Skip to main content

Revels and Rebels VII

Dear Santa,

This is the seventh Christmas wish letter I have written to you.  As the number seven is my lucky number, I have big hopes that my Christmas wish for this year might come true.

When I think about next year, I have quite a few fears in terms of British politics being able to provide for its nation. Whilst Cameron, UKIP and the media play with matches, I’m left wondering who will be around to put out the fire? But this year, I look away from British politics and take a step back in time for my Christmas wish.

Santa, for Christmas, I would like a beauty revolution.  Just to be clear, it’s not the type of revolution that Beauty Houses gift wrap in the form of cellulite busting anti-ageing jars, or lip pumping wands. Though I have to admit that a lip pumping wand sounds fun and maybe Mrs Claus would secretly like to find one of those in her Christmas stocking..? Rather, I’m talking about a revolution that puts an end to the beauty myth once and for all.

I know, it’s a tricky request.  Perhaps you preferred the more straightforward revolution request of recent years…  But it’s where we’re at, and we need to kick this into touch so we can help build a future that is equal.

Admittedly, the beauty myth has been around for centuries.  But this isn’t a good enough reason for it to stay. It’s impacting on how we view age in society, causing chaos in our decision making, and on an individual level, forcing people to retreat into the shadows with its behaviour and blame.

If we can remove the inequality of the beauty myth, we release more people’s potential across the generations, and in its place, we can grow a more psychologically positive framework from which to evolve society.

In 2015 Santa, I would like to face an idea that Simone de Beauvoir put forward a few decades ago in 'The Ethics of Ambiguity'.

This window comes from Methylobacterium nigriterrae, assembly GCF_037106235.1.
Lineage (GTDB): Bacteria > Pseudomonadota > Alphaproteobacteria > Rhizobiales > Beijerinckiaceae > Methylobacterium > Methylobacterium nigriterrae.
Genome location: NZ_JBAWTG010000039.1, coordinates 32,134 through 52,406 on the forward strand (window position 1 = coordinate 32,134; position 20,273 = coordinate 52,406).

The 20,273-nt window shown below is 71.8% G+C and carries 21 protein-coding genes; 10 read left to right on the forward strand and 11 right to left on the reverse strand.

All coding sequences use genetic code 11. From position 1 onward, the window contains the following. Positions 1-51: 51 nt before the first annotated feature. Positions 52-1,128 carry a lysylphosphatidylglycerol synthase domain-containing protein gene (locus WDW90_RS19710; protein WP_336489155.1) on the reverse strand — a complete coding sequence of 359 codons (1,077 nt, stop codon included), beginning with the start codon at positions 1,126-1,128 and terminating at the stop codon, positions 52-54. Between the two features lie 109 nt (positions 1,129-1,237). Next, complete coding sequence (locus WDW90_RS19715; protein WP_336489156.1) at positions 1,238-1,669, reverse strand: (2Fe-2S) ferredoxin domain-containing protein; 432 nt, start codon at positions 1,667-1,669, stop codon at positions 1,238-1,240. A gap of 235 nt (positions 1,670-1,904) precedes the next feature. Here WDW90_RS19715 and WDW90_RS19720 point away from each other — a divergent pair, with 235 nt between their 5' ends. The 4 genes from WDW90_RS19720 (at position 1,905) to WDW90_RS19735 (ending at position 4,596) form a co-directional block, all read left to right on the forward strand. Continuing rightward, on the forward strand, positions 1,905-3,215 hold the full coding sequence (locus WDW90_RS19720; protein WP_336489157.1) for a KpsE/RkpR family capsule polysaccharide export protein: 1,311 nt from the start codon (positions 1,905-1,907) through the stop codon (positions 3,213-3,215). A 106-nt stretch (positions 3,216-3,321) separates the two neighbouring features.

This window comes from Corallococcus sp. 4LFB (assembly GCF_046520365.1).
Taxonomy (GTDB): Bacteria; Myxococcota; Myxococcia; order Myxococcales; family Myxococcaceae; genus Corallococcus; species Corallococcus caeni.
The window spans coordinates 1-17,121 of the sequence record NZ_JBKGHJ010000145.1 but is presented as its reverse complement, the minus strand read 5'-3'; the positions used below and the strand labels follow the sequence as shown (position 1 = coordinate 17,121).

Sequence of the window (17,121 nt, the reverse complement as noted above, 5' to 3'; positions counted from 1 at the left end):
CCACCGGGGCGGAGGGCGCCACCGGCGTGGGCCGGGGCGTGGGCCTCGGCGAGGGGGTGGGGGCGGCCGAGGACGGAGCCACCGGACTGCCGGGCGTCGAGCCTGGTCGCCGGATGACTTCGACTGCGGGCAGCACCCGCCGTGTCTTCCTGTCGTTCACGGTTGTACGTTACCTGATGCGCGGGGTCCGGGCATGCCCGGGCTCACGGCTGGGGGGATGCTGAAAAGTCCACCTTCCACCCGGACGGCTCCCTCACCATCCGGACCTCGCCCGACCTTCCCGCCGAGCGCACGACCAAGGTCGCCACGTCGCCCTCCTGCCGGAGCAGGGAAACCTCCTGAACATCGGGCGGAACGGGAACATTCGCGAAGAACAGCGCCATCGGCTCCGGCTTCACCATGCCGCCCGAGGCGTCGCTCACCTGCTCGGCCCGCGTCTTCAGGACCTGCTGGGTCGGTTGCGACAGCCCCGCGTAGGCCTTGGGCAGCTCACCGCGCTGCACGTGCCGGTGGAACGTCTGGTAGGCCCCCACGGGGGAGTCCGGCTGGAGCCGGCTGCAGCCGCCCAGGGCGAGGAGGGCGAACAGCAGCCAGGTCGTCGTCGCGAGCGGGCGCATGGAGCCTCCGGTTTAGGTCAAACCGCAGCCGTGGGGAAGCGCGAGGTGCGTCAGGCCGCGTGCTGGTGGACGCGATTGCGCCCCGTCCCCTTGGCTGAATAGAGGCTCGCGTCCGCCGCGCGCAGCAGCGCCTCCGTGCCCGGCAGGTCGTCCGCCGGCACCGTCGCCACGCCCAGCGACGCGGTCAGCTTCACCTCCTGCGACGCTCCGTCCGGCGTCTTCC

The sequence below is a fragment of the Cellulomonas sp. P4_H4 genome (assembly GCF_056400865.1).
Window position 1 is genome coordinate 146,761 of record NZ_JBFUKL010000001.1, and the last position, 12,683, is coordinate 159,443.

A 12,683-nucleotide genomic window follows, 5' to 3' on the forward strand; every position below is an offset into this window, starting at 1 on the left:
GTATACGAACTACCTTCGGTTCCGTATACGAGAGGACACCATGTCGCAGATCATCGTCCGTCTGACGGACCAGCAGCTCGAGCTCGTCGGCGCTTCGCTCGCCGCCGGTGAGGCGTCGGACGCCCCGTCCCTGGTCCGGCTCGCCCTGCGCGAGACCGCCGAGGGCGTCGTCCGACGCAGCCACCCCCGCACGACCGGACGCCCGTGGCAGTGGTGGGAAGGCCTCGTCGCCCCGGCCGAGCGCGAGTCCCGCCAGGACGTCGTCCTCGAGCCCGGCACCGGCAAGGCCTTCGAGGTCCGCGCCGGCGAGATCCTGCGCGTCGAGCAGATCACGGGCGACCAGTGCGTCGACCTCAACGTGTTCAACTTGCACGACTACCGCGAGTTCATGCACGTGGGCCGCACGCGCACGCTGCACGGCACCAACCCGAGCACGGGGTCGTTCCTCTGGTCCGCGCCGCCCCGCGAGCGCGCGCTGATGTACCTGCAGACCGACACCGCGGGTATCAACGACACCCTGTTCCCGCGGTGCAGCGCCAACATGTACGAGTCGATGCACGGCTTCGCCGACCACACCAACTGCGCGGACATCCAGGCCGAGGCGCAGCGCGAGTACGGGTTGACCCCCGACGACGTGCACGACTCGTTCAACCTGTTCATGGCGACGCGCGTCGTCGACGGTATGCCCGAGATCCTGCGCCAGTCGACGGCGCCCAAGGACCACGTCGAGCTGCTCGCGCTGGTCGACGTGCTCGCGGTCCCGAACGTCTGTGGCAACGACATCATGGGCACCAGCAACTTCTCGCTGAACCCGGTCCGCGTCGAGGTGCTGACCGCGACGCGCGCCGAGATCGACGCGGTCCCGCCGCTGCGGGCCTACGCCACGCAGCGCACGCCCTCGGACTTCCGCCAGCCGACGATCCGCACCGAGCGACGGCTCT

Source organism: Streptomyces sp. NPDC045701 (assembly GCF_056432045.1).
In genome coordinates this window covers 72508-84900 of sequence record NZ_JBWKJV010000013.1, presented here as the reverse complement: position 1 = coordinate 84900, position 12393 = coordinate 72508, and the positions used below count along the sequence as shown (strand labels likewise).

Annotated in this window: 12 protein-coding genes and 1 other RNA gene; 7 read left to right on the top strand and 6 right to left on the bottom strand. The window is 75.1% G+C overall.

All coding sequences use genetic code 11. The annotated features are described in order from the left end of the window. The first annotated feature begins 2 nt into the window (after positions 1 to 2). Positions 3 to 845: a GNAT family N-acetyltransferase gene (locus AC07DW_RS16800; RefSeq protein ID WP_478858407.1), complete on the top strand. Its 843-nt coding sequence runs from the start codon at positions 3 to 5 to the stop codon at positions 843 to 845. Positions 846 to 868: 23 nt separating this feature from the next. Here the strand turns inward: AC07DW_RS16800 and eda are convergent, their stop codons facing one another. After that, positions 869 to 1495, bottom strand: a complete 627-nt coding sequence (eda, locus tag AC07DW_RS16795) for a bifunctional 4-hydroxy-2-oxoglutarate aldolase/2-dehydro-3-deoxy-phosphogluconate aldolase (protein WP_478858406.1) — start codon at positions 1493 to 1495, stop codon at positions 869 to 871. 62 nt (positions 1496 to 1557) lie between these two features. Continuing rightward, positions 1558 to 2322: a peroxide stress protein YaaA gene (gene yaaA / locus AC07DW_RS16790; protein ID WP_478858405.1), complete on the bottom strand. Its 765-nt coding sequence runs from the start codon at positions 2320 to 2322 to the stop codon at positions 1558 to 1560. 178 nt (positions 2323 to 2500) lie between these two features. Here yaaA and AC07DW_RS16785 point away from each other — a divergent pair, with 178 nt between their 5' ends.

“Today, however, we are having a hard time living because we are so bent on outwitting death." 
It goes a little bit like this… the more we cling to the idealised images of models and actors that the media and government endorse, the more we believe that the Beauty Houses can help us beat age, and the more we see youth as the light and age as a shadow. Ultimately we strange our future because this thinking does not embrace the potential of people.  It imprisons us with labels which are hard to move beyond.  And for the sake of our evolution, is that wise?

So let’s not outwit death.  Rather, let’s embrace our living potential.
Let’s see age as glorious and as courageous as youth and understand that every person has the right to work and create as long as they want and are able to.
Let’s celebrate time passing so age is not seen as a shadow but a bright destination.
And let’s drop the idea that women can’t be seen to age, because it’s rather got in the way of society evolving over the last millennia.

The beauty myth is one of the smartest and most silliest distractions society ever created.  Smart because it’s a strategy that keeps people in their place and enables an economy through its supply and demand mechanisms. Silly because it has prevented so many people from fulfilling their potential.

The beauty myth began as a feminist issue, but today, it’s now an issue that both men and women face.  The thing about the beauty myth is that it’s ego based.  There was no ego present on the battlefield when the soldiers met on Christmas Eve to exchange stories and hopes.  So Santa, this silent night, remove our egos so we can see the truth of ourselves, others and the government and media’s distractions.  And sprinkle into our stockings enough sparkles of good will to help us bust the beauty myth for good.